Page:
When some mortgage lenders, including Canada’s big banks, announced that they would provide mortgage borrowers the ability to defer their mortgage payments, there was a general sigh of relief from homeowners across the country facing financial hardship due to COVID-19.
According to Canada Mortgage and Housing Corporation (CMHC), a deferral is an agreement between you and your lender (your bank or your mortgage professional) indicating that you have agreed to pause or suspend your mortgage payments for a certain amount of time.
Royal Bank of Canada, Toronto-Dominion Bank, Bank of Nova Scotia, Bank of Montreal, Canadian Imperial Bank of Commerce, and National Bank of Canada customers who have been impacted by the new coronavirus can apply, as long as their mortgages are insured and in good standing.
Other lenders like RMG Mortgage and private mortgage insurers like Canada Guaranty and Genworth Canada are also offering mortgage payment deferrals.
Since the announcement was made two weeks ago, BNN reported that “more than 213,000 requests to defer or skip payments have been completed or are being processed, according to Mathieu Labreche, a spokesman for the Canadian Bankers Association. In less than 10 days, the banks have deferred payments or are processing deferrals on about 4.5% of the total number [of] mortgages in their portfolios.”
At first glance, it sounds like this is a helpful solution for homeowners affected financially by COVID-19. But what are the consequences of deferring payments on your mortgage?
Deferment doesn’t mean cancellation
Iyana Arlain, mortgage agent at Centum Lending and Mortgages, says that many people don't understand that mortgage deferral is just a “temporary solution.”
It doesn’t cancel, erase or eliminate the amount you owe on your mortgage. Instead, payments are skipped for a period of time, and the interest accrued is added to your mortgage’s outstanding balance. So, at the end of the agreement or at your next renewal period, you will have to resume regular payments, and those payments will be higher thanks to added interest.
An example provided by CIBC illustrates this well. A client with a mortgage with an original principal balance of $100,000 amortized over 25 years at a 3% interest rate has a monthly payment of $473.25. If the client then defers the next six monthly payments, the interest portion of those payments will be added to the principal balance of $85,474.30, resulting in a new principal balance of $86,738.71. Because the new principal balance has now increased, the monthly mortgage payments will increase, too, to $489.26.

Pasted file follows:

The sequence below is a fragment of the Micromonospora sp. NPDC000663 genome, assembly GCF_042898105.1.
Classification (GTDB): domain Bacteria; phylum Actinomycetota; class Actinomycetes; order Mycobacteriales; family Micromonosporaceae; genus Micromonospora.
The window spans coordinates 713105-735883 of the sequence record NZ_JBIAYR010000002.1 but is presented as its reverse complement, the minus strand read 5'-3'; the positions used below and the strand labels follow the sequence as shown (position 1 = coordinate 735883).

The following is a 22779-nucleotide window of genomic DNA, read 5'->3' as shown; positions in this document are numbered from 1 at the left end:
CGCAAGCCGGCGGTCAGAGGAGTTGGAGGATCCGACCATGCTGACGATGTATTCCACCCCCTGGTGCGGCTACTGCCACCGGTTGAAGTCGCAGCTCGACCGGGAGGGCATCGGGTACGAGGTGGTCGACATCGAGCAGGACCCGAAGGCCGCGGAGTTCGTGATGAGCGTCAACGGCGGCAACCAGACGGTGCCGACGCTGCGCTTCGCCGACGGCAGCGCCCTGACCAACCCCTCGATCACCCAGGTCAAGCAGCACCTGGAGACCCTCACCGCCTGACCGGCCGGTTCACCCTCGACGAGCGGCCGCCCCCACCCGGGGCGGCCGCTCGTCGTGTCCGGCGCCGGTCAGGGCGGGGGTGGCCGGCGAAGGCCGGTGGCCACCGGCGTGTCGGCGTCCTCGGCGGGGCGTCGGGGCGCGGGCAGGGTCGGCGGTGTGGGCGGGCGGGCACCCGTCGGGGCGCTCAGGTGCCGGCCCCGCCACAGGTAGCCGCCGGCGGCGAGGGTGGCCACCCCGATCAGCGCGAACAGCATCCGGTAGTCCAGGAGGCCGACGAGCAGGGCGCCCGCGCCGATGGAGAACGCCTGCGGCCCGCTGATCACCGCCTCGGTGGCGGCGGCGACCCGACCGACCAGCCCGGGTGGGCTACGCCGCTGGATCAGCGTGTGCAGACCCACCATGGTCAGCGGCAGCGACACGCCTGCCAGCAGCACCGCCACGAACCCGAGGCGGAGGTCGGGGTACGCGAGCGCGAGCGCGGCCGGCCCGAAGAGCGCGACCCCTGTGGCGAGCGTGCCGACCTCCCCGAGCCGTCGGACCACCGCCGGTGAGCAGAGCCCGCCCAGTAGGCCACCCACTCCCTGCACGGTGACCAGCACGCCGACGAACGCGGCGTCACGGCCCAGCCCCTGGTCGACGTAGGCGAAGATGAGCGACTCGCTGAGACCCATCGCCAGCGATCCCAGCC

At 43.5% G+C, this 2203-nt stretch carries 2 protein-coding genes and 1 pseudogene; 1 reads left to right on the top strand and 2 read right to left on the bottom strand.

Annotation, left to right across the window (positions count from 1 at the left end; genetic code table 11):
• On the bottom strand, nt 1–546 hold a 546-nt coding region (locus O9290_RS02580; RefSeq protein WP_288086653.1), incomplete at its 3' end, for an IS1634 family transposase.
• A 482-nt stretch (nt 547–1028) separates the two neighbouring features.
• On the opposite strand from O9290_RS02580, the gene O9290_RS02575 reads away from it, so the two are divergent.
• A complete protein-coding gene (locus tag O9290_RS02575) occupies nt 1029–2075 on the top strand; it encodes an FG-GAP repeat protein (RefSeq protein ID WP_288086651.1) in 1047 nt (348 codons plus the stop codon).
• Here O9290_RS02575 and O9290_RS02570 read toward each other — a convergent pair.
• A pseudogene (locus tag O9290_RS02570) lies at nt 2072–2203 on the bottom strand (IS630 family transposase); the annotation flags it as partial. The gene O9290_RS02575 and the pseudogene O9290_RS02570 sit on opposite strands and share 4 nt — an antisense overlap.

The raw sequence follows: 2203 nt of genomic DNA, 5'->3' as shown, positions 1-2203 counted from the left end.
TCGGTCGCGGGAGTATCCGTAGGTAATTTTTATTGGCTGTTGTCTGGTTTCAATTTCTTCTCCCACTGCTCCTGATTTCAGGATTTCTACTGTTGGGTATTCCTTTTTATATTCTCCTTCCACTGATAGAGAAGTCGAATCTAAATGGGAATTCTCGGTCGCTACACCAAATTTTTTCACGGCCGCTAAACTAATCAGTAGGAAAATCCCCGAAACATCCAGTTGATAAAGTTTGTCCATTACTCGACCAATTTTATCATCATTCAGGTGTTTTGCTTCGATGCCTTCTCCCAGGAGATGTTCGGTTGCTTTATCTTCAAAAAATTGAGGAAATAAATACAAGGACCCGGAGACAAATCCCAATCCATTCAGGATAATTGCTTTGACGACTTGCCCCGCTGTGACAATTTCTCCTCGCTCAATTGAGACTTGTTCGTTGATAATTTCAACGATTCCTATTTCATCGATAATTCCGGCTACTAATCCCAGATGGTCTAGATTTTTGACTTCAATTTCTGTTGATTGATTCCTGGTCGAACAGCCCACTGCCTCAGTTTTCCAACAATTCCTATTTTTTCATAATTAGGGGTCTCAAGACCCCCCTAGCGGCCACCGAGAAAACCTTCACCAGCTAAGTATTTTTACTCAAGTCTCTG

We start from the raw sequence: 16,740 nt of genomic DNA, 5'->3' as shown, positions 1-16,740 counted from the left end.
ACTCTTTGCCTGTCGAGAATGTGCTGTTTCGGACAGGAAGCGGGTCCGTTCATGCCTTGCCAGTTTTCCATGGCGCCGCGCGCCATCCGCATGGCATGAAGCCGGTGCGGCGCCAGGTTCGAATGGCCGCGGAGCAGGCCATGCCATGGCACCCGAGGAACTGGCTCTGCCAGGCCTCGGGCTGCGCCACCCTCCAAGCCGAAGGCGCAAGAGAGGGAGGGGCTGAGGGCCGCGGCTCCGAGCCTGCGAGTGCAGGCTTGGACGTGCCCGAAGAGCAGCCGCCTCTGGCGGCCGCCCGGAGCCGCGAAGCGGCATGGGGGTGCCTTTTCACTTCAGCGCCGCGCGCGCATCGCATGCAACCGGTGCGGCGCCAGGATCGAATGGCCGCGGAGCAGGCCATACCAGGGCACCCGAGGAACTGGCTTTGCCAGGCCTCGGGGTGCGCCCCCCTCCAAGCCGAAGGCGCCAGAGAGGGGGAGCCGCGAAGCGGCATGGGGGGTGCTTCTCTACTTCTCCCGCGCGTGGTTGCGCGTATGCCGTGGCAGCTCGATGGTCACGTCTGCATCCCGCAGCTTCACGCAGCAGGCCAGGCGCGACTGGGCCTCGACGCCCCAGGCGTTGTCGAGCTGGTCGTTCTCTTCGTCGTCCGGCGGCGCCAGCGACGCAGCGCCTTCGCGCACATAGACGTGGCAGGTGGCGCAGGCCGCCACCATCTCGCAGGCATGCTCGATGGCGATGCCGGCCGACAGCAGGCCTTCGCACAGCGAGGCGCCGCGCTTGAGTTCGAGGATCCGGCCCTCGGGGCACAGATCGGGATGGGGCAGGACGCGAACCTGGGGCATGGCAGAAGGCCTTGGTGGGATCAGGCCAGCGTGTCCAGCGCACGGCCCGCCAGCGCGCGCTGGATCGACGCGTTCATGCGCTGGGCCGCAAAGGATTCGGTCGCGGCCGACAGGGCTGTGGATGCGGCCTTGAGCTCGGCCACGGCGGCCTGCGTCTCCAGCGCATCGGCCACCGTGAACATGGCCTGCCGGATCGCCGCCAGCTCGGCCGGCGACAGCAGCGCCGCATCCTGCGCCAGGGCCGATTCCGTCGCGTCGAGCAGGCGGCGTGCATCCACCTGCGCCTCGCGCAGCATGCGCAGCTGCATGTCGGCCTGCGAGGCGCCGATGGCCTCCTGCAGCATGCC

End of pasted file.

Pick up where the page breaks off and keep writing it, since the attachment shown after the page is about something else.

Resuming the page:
“Everybody has to look at their own situation,” says Arlain, “and count the cost of it.”
It depends on the lender
It’s important to understand that you aren’t automatically approved for the deferral program, nor is the six-month deferral guaranteed. Lenders are granting mortgage payment deferrals on a case-by-case basis. Depending on your situation, your lender might only grant you one payment deferral.
Richard Moxley, credit expert and former mortgage broker with eight years’ experience, urges homeowners to reach out to their lenders only if necessary. A lot of people are having trouble getting access to their lenders during this time because of the high volume of calls and requests.
“What it comes down to is: Can you afford to make your payments?” says Moxley. “If you can't, the deferral program is available.”
But don’t just assume you can skip payments without reaching out to your lender first.
“You don't want to just put your head in the sand and miss a payment,” cautions Arlain. “For those dealing with mortgage payment difficulties who have to take advantage of the program, it's really helping them to stay afloat and to get back on their feet. If they get approved for it, I think in the long run it's better than missing a payment.”
Does mortgage deferral affect your credit score?
Moxley says it’s too early to know how deferring mortgage payments will affect your credit score but keep in mind it’s possible that a deferred payment could actually show up as a late payment on your credit report.
That’s because the credit reporting system used by Equifax and TransUnion doesn’t qualify the information they receive from lenders, and it’s generally automated.
Moxley’s message is to remind Canadians that errors can happen quite frequently on credit reports so the best thing to do is to learn how to protect yourself the best you can.
“Check your credit over the next few months to see if there are errors,” he says. “It's much better to dispute any errors now as opposed to assuming everything is okay, only to find out and your credit is significantly impacted by an error.”
“In the past, a late payment [has been] enough to essentially get a mortgage declined.”
If you do decide to defer your mortgage payments, Moxley recommends:
- Obtaining something in writing, even electronically
- Getting the customer representative’s phone number or name
- Keeping track of all the correspondence with your lender by writing the time and dates you communicated